Hairlessness in Cats
The coat of the normal cat consists of three hair types: long and straight guard hairs of uniform diameter, thinner fawn hairs, and fine undulating down hairs of uniform thickness. A variety of rexoid and hairless breeds are documented to have alterations in their hair types and causing hairlessness in cats. The autosomal recessive Rex coat (Devon curl) is generally missing the guard hairs and has reduced length and thickness in the undercoat hairs. Hairless in Sphynx cats is allelic to Devon and some Sphynx have tuffs of hair on the chest, ears, or tail. Causative mutations for two mutant alleles are actually allelic mutations in KRT71. The Sphynx mutation leads to a complete loss-of-function allele where the structure of the hair is seriously compromised, i.e., the hair is produced but is easily dislodged because of the lack of a well-formed bulb. In the Devon Rex, the mutation causes a remarkable alteration in the protein as well, but evidently residual activity of the protein still exists and results in curly body hair.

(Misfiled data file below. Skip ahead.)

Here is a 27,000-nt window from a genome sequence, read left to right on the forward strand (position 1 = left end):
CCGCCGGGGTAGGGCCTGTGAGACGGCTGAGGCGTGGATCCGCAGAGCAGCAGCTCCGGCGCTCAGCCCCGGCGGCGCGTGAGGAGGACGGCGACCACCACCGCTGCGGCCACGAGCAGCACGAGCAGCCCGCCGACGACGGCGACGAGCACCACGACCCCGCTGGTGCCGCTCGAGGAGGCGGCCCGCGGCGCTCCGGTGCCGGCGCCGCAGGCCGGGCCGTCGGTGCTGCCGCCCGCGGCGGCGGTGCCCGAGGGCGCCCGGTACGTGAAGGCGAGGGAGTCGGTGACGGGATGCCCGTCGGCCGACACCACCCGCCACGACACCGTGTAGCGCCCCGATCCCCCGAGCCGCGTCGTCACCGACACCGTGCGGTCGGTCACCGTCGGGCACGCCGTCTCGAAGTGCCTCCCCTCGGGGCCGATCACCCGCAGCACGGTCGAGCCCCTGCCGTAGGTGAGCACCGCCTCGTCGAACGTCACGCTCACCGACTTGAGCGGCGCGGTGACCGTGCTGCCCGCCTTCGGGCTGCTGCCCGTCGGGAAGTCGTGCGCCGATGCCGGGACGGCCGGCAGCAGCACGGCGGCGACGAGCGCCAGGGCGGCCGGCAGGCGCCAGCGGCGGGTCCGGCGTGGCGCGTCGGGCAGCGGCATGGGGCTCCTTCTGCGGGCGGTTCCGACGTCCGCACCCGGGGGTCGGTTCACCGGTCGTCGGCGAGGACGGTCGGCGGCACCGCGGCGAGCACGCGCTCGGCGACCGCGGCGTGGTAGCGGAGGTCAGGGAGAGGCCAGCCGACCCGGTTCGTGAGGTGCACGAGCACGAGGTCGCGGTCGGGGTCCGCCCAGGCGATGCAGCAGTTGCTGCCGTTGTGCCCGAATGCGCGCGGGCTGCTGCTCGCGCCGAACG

Gandolfi, B., Outerbridge, C.A., Beresford, L.G., Myers, J.A., Pimentel, M., Alhaddad, H., Grahn, J.C., Grahn, R.A., and Lyons, L.A. (2010). The naked truth: Sphynx and Devon Rex cat breed mutations in KRT71. Mamm. Genome 21, 509–515.